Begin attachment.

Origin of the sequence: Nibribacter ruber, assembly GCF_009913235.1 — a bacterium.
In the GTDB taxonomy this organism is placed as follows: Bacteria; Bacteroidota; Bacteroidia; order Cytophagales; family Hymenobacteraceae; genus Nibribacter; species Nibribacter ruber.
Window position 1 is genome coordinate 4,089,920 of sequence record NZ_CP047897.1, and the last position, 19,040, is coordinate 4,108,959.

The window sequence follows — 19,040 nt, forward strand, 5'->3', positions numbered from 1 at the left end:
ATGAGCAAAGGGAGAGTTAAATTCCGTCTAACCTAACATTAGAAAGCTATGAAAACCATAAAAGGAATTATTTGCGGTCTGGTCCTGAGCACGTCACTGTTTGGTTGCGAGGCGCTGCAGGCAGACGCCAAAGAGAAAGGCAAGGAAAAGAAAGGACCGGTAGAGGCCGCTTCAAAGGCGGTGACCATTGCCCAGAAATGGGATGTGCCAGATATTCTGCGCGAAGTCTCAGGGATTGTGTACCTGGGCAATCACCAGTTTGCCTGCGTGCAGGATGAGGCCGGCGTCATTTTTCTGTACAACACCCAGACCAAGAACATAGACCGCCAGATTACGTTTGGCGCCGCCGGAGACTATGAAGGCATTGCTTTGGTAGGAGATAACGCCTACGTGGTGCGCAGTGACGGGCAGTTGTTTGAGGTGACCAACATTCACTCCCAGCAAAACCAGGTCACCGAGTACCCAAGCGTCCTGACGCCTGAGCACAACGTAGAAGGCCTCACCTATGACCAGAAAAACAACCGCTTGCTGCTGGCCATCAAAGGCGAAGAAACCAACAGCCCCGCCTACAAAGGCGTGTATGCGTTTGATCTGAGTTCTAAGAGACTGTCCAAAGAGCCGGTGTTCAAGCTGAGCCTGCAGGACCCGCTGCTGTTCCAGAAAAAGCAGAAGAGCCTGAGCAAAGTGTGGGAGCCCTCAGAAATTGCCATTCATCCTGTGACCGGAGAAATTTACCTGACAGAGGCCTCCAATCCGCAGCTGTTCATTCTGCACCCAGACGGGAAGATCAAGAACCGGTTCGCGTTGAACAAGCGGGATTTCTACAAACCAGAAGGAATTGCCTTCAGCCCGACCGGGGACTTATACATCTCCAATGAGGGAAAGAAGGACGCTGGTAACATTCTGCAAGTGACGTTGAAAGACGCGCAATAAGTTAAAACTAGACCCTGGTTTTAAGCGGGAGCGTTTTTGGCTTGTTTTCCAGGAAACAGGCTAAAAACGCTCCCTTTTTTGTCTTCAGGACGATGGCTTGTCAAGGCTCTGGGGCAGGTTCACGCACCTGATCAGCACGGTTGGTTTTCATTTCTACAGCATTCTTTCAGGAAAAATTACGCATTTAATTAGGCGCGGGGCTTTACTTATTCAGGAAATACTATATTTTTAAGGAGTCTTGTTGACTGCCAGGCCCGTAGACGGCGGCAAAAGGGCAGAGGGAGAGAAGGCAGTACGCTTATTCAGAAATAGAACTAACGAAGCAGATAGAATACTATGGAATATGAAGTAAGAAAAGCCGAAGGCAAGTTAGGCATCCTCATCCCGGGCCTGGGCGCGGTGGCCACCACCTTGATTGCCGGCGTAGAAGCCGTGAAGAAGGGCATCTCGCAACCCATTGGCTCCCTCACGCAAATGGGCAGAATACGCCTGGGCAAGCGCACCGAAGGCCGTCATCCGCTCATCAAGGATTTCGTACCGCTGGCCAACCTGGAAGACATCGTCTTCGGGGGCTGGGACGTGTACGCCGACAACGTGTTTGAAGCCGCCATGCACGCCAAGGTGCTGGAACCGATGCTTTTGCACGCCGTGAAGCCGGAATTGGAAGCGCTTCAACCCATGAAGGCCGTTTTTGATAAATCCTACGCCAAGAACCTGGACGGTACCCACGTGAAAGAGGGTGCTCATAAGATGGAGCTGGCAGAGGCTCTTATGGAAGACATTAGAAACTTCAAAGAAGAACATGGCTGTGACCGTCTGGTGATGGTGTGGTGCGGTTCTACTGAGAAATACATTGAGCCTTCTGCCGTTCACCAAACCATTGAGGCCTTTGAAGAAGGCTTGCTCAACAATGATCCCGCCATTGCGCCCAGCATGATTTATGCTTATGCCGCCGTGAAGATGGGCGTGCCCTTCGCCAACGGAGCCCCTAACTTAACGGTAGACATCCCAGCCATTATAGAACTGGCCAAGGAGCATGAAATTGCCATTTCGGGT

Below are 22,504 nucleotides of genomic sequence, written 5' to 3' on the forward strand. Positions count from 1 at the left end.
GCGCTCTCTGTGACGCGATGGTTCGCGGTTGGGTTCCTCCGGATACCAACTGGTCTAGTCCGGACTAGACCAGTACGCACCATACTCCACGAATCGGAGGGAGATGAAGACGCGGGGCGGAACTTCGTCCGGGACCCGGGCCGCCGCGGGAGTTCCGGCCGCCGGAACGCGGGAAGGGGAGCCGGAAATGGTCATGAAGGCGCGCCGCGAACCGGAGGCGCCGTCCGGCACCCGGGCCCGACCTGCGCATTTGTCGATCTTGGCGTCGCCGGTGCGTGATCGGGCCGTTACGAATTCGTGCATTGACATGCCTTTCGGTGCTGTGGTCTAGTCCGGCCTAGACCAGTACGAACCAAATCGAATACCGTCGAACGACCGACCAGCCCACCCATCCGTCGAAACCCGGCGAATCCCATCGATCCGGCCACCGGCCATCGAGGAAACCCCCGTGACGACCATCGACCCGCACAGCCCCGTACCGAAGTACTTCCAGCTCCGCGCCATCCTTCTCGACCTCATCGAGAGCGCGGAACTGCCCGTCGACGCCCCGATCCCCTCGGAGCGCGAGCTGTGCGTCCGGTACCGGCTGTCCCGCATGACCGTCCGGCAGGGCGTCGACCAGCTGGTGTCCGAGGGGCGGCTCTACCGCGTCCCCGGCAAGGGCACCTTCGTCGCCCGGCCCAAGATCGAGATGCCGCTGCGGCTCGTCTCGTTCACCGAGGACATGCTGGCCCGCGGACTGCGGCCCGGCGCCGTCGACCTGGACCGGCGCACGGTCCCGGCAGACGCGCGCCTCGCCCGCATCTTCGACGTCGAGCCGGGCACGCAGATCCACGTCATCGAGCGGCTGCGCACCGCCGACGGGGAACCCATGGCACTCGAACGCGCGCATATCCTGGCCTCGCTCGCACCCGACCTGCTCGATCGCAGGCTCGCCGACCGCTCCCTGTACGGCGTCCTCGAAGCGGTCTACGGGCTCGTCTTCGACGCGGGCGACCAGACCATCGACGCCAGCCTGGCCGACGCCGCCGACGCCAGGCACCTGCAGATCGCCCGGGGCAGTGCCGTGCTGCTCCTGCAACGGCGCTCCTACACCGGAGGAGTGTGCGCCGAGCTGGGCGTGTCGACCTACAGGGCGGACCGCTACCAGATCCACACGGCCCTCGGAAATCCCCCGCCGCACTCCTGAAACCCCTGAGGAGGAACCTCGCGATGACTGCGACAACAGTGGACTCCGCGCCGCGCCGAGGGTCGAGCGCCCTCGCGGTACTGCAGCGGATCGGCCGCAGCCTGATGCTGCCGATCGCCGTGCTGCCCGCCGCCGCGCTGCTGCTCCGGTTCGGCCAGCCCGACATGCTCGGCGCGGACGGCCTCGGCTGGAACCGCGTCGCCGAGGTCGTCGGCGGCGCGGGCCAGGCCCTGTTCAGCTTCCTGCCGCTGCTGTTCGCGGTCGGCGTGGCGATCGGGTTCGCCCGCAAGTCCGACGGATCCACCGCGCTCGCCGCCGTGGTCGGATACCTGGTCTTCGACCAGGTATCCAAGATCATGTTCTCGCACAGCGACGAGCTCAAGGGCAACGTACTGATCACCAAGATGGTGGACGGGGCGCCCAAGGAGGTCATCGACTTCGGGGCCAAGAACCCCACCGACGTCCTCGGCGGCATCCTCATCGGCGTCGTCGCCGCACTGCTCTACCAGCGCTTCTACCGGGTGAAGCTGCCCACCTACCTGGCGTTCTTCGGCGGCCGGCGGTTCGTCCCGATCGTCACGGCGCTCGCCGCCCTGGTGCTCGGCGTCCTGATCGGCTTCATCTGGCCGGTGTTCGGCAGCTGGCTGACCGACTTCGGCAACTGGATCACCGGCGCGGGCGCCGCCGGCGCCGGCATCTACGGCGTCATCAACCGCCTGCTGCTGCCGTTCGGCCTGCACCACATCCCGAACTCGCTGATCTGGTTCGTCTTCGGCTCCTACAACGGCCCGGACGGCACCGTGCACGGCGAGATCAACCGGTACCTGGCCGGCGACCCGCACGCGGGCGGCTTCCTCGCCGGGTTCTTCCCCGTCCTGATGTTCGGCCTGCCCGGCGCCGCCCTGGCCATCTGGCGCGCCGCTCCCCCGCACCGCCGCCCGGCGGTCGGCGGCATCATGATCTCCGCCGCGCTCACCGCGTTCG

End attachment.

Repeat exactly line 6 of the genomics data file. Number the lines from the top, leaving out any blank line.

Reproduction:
Below are 22,504 nucleotides of genomic sequence, written 5' to 3' on the forward strand. Positions count from 1 at the left end.